Manicaland refers to the Eastern highlands of Zimbabwe and is an area that is also known for producing high quality Arabica coffee that grows well at high altitudes in a cool climate. This legacy has in recent decades been affected by under capitalisation of the coffee subsector leaving farmers with few options on how to process their harvested coffee bean. Additionally, this has restricted their ability to purchase necessary inputs to enable them to successfully grow their coffee commercially.
Most coffee farmers process their harvested coffee cherry beans by wet coffee processing method using a coffee pulping machine. Sadly, the pulping machines are not affordable for the average coffee farmer. Fortunately, under the Livelihoods and Food Security Programme’s (LFSP) Markets Development Component, Zimbabwe Coffee Mill is working with farmers in Mutasa and Mutare districts to help improve their post-harvest processing of Arabica coffee by availing them access to the much needed pulping machines. Zimbabwe Coffee Mill is also training them to use the pulping machines and is linking them to markets overseas. In further helping improve the coffee value chain, Zimbabwe Coffee Mill is promoting an inputs finance scheme for the farmers from which they would borrow money to buy coffee fertilizers and chemicals.
As of December 2015, a total of 31.7 Metric Tonnes of pulped coffee was delivered by farmers to Zimbabwe Coffee Mill and to date 16.5 Metric Tonnes has been graded and are ready for marketing. The pulp machines financed under the project haven’t been installed as yet. However, in preparation for the installations, Zimbabwe Coffee Mill has been spearheading training programmes over the past few months that have benefited many coffee farmers. To mark this achievement recently, a field day was held at one of the most successful smallholder farmer, which attracted a variety of stakeholders who developed consensus with farmers on improved grades and created awareness of the value of pulpers to farmers. Prices have also improved to about $4.00/kg for best quality coffees, from much lower figures.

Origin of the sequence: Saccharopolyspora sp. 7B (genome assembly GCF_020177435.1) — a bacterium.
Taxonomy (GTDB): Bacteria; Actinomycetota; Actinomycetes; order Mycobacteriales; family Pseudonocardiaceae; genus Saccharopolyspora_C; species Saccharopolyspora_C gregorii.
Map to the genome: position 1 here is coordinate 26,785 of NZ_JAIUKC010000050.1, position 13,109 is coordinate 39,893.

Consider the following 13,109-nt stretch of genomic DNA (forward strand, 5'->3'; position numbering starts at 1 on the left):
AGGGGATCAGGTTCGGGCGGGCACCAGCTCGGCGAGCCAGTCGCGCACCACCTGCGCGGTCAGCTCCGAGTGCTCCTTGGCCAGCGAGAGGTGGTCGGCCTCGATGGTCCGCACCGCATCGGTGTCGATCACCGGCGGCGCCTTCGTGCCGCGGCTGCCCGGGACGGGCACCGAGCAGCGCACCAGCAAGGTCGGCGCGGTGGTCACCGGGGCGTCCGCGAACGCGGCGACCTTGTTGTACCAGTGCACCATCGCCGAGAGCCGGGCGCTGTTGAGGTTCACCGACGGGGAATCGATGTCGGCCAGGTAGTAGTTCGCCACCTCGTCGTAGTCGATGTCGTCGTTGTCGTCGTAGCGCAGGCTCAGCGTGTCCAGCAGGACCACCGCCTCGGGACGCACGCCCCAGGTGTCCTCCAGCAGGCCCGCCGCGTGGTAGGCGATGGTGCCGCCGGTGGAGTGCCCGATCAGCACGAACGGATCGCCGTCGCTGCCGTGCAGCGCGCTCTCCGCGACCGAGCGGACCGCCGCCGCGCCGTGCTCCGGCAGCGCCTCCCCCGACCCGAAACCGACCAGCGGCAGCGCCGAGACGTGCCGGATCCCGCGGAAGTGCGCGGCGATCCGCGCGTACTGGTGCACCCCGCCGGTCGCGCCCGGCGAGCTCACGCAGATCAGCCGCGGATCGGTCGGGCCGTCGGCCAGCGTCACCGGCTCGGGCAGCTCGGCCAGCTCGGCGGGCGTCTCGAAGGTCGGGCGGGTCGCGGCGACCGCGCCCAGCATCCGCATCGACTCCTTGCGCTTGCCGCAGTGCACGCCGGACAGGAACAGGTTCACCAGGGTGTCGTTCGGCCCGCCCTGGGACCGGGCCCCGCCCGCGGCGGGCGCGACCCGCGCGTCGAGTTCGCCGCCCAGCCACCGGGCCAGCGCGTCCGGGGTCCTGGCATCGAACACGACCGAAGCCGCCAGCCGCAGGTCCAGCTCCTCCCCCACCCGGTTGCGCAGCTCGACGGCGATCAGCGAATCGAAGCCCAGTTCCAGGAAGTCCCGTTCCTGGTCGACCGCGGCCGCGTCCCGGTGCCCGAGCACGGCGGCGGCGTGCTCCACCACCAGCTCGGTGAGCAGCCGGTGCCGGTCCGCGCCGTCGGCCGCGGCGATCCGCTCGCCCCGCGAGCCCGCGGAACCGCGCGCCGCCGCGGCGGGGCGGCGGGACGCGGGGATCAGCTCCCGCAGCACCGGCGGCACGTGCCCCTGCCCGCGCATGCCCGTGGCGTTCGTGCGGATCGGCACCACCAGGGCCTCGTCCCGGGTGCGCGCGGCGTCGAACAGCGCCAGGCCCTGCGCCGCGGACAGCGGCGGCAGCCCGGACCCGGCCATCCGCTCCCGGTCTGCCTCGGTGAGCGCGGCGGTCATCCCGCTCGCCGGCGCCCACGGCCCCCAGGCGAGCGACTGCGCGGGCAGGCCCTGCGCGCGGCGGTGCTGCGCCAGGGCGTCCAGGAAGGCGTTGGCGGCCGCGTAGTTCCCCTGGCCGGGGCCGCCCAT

For the Simango’s in Mutare, growing coffee has always been their passion and the project has created further awareness of value addition to their produce by processing it using pulpers. They are part of the beneficiaries of Zimbabwe Coffee Mill’s training. As ambitious farmers who recently received recognition of their efforts as model farmers, they are keen to harness all the useful knowledge they can gain from development initiatives such as the Livelihoods and Food Security Programme (LFSP).
Going forward, Zimbabwe Coffee Mill has earmarked to reach 800 coffee farmers to benefit from training in primary processing and quality standards. From these 600 will be linked to input finance. Zimbabwe Coffee Mill is in the process of acquiring pulping machines for up to 250 farmers to rekindle at scale the coffee bean post-harvest processing standards in Mutasa and Mutare.
The access to pulping machines and input finance would clearly make most of the difference in improving the quality and value of the green bean! The future of coffee farming in Manicaland now has a rekindled hope, thanks to UK funding under the LFSP.